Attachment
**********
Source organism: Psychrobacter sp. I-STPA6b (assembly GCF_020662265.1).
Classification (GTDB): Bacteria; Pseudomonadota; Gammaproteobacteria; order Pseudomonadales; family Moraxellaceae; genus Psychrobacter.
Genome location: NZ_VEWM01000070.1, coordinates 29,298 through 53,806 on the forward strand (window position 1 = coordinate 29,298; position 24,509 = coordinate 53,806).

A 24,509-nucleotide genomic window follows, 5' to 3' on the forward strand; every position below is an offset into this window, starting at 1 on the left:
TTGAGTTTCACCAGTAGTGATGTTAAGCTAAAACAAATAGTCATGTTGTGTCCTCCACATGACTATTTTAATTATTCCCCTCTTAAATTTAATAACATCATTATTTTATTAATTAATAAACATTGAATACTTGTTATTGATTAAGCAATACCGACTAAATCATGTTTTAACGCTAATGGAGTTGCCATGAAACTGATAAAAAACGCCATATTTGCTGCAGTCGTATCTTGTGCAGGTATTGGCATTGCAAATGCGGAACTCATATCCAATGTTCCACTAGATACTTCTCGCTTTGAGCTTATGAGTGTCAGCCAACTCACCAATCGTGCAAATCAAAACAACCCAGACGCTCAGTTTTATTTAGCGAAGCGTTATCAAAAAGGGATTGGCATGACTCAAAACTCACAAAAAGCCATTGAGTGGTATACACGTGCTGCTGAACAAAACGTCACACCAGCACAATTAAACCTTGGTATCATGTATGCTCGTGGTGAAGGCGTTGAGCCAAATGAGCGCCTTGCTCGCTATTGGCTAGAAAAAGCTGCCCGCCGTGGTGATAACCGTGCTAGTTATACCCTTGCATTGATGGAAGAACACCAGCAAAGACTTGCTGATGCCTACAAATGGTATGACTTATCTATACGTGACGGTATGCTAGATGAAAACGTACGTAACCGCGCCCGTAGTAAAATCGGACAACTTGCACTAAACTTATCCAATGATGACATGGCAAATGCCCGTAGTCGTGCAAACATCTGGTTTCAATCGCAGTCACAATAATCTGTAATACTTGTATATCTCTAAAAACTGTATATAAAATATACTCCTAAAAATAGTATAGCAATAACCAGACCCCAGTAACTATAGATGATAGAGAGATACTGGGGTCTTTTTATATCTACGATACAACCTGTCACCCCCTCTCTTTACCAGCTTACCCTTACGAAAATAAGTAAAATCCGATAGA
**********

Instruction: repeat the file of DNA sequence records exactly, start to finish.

Source organism: Psychrobacter sp. I-STPA6b (assembly GCF_020662265.1).
Classification (GTDB): Bacteria; Pseudomonadota; Gammaproteobacteria; order Pseudomonadales; family Moraxellaceae; genus Psychrobacter.
Genome location: NZ_VEWM01000070.1, coordinates 29,298 through 53,806 on the forward strand (window position 1 = coordinate 29,298; position 24,509 = coordinate 53,806).

A 24,509-nucleotide genomic window follows, 5' to 3' on the forward strand; every position below is an offset into this window, starting at 1 on the left:
TTGAGTTTCACCAGTAGTGATGTTAAGCTAAAACAAATAGTCATGTTGTGTCCTCCACATGACTATTTTAATTATTCCCCTCTTAAATTTAATAACATCATTATTTTATTAATTAATAAACATTGAATACTTGTTATTGATTAAGCAATACCGACTAAATCATGTTTTAACGCTAATGGAGTTGCCATGAAACTGATAAAAAACGCCATATTTGCTGCAGTCGTATCTTGTGCAGGTATTGGCATTGCAAATGCGGAACTCATATCCAATGTTCCACTAGATACTTCTCGCTTTGAGCTTATGAGTGTCAGCCAACTCACCAATCGTGCAAATCAAAACAACCCAGACGCTCAGTTTTATTTAGCGAAGCGTTATCAAAAAGGGATTGGCATGACTCAAAACTCACAAAAAGCCATTGAGTGGTATACACGTGCTGCTGAACAAAACGTCACACCAGCACAATTAAACCTTGGTATCATGTATGCTCGTGGTGAAGGCGTTGAGCCAAATGAGCGCCTTGCTCGCTATTGGCTAGAAAAAGCTGCCCGCCGTGGTGATAACCGTGCTAGTTATACCCTTGCATTGATGGAAGAACACCAGCAAAGACTTGCTGATGCCTACAAATGGTATGACTTATCTATACGTGACGGTATGCTAGATGAAAACGTACGTAACCGCGCCCGTAGTAAAATCGGACAACTTGCACTAAACTTATCCAATGATGACATGGCAAATGCCCGTAGTCGTGCAAACATCTGGTTTCAATCGCAGTCACAATAATCTGTAATACTTGTATATCTCTAAAAACTGTATATAAAATATACTCCTAAAAATAGTATAGCAATAACCAGACCCCAGTAACTATAGATGATAGAGAGATACTGGGGTCTTTTTATATCTACGATACAACCTGTCACCCCCTCTCTTTACCAGCTTACCCTTACGAAAATAAGTAAAATCCGATAGA